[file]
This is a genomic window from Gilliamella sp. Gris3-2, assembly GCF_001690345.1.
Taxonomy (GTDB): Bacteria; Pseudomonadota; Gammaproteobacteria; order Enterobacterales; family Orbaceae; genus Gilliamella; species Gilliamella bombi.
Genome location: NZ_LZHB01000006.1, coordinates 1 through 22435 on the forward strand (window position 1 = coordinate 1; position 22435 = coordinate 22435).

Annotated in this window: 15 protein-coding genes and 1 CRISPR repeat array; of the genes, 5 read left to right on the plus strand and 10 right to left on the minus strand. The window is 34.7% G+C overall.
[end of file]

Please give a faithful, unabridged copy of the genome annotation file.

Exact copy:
This is a genomic window from Gilliamella sp. Gris3-2, assembly GCF_001690345.1.
Taxonomy (GTDB): Bacteria; Pseudomonadota; Gammaproteobacteria; order Enterobacterales; family Orbaceae; genus Gilliamella; species Gilliamella bombi.
Genome location: NZ_LZHB01000006.1, coordinates 1 through 22435 on the forward strand (window position 1 = coordinate 1; position 22435 = coordinate 22435).

Annotated in this window: 15 protein-coding genes and 1 CRISPR repeat array; of the genes, 5 read left to right on the plus strand and 10 right to left on the minus strand. The window is 34.7% G+C overall.